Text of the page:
Afghan security forces investigate the aftermath of Friday's suicide attack and shooting in Kabul, Afghanistan, Saturday, Jan. 18.
Kabul, Afghanistan (CNN) -- Two American college employees were among the dead in a bomb and gunfire attack that killed 21 people in Kabul on Friday, the U.S. Embassy said Saturday.
A suicide attacker detonated his explosives at the gate of a restaurant in the evening. Two armed men rushed in and opened fire at patrons, many of them foreigners, said Deputy Interior Minister Mohammed Ayoub Salangi.
The two Americans were American University of Afghanistan employees, the university told CNN Saturday. One had recently joined the faculty of political science. The other has been a member of the student affairs staff.
"We are devastated by the news," university president Michael Smith said in a statement. "Our deepest sympathies go out to the families and to the AUAF community."
The university said it was planning a memorial service and moment of silence.
"Such senseless violence flies in the face of the sentiments of our students and the Afghan people who share our grief," Smith said. "We will pause to honor the courageous service of our colleagues as we continue to provide the high quality university education for which our students are so grateful."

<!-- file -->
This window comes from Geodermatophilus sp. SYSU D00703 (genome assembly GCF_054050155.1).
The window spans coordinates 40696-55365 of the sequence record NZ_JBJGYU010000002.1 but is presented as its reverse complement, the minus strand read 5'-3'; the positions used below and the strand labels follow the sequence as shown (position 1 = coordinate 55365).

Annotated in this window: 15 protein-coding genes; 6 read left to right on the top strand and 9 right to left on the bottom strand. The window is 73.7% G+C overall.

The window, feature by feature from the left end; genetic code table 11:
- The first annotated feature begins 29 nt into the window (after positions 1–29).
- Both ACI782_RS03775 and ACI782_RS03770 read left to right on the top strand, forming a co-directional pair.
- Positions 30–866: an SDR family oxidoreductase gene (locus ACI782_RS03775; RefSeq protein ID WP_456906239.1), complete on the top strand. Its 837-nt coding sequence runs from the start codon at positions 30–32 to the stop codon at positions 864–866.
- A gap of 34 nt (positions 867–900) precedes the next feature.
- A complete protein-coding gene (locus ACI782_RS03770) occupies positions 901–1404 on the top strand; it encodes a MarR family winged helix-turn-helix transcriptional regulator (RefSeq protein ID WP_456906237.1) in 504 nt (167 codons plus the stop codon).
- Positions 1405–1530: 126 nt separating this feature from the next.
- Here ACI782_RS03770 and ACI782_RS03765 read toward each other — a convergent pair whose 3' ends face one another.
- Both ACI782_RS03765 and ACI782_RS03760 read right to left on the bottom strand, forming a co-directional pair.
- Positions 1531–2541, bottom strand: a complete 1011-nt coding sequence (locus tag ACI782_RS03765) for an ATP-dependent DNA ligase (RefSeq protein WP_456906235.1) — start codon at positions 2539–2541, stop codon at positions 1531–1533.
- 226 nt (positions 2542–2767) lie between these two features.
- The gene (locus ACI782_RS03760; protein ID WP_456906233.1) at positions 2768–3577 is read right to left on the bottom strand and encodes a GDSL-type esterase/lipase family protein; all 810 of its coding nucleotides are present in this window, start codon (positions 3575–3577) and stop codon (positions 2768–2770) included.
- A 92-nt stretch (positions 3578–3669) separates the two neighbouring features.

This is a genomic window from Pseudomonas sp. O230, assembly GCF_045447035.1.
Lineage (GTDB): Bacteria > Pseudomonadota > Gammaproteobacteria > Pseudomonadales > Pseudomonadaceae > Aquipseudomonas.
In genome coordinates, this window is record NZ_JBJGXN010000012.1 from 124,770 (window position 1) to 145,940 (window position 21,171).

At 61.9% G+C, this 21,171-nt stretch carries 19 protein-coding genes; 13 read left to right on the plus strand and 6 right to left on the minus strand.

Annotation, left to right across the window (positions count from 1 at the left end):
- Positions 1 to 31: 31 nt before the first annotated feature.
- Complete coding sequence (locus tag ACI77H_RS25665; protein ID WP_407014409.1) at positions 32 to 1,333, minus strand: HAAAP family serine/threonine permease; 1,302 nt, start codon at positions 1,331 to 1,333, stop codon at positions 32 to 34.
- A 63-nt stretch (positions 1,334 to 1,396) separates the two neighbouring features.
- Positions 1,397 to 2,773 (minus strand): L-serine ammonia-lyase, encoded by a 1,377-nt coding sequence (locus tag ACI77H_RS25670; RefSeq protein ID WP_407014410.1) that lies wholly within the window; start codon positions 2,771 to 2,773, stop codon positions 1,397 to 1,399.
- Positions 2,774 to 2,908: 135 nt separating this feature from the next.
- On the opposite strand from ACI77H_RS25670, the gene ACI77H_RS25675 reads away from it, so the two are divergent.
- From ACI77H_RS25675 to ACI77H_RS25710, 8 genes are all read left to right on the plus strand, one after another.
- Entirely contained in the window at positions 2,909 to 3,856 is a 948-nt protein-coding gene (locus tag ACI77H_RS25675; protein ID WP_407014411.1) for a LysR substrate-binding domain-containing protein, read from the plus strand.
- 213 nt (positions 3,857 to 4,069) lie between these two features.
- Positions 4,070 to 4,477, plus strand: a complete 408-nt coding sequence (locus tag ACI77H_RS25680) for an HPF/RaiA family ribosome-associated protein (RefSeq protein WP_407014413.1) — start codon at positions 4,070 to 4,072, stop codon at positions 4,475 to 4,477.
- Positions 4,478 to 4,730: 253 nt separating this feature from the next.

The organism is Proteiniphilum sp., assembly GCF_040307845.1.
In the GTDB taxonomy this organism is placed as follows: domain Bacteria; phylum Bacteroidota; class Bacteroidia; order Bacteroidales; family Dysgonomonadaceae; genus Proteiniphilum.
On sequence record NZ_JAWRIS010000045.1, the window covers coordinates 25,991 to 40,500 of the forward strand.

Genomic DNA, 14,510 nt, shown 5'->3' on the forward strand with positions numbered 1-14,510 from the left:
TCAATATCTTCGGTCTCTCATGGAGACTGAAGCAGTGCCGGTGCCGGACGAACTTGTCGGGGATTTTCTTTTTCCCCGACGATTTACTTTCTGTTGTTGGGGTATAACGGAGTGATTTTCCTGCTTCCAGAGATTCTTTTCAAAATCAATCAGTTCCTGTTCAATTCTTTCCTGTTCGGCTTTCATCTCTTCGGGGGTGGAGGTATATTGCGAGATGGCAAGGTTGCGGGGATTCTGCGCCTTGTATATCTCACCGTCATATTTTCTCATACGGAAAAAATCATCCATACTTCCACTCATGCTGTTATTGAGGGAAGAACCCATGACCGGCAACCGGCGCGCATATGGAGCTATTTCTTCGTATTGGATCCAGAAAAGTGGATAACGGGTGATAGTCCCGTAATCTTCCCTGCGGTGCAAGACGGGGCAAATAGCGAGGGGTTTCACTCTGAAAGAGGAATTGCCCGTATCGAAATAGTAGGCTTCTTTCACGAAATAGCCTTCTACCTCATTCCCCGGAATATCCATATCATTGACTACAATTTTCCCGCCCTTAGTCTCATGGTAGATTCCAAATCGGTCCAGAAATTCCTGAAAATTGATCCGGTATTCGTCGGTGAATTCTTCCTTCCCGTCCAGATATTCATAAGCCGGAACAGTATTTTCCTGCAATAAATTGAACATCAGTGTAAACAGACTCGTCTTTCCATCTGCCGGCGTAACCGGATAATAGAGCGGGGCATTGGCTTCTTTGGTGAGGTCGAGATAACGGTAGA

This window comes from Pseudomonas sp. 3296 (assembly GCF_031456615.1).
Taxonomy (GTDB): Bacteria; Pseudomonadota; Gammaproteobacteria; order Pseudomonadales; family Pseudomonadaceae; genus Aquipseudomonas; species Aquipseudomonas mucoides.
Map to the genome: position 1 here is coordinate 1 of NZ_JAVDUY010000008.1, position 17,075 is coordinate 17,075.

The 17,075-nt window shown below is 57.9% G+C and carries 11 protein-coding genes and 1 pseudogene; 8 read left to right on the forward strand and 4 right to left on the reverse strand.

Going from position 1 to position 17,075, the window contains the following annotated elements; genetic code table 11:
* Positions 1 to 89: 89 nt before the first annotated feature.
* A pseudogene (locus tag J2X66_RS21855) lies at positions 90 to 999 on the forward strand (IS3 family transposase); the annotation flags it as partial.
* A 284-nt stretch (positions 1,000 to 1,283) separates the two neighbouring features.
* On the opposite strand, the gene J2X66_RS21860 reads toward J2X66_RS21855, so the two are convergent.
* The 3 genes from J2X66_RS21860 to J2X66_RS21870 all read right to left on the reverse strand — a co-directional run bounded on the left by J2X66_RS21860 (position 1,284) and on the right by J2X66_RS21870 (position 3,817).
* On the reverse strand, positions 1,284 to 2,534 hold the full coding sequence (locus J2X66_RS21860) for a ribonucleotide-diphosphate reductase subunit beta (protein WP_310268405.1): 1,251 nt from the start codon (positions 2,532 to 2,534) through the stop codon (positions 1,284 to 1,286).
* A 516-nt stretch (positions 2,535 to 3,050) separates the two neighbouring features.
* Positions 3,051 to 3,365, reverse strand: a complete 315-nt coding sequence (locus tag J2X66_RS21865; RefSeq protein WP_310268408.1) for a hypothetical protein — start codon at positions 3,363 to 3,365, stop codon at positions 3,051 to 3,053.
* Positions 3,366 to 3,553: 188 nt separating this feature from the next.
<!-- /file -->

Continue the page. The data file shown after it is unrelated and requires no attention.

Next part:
Other fatalities included four U.N. personnel, an International Monetary Fund representative and a British contractor.
Afghan security forces killed the two gunmen in a shootout. The Russian Foreign Ministry said on Saturday that one of the U.N. workers was a Russian national.
The Taliban later claimed responsibility for the assault as payback for an airstrike in Parwan province that caused civilian casualties this week.
Thirteen foreign nationals died in the attack at the restaurant near the offices of many nongovernmental organizations, said Hashmat Stanikzai, Kabul police chief spokesman.
U.N. Secretary General Ban Ki Moon condemned the attack.
Christine Lagarde, the IMF's managing director, posted a statement online mourning the death of her agency's representative in Afghanistan, Wabel Abdallah. The 60-year-old Lebanese national was named to that position in June 2008.
"We at the fund are all devastated," Lagarde said.
Afghanistan continues to be the site of sporadic violence, much of it blamed on militants tied to the Taliban. The terror group ruled the country before the U.S.-led invasion after the September 11, 2001, terrorist attacks.
The international community has been extensively engaged in Afghanistan for more than a decade both with military troops and NGOs.
Friday night's attack was a "huge shock" to those working there, said Paul Ross, the IMF's mission chief for Afghanistan, but it won't deter them from continuing their work.
"I think that many of the people, like Wabel, are dedicated to trying to help countries develop and prosper," Ross said. "That's really part of their life mission statement. And that's what makes them go to places that are difficult to visit."
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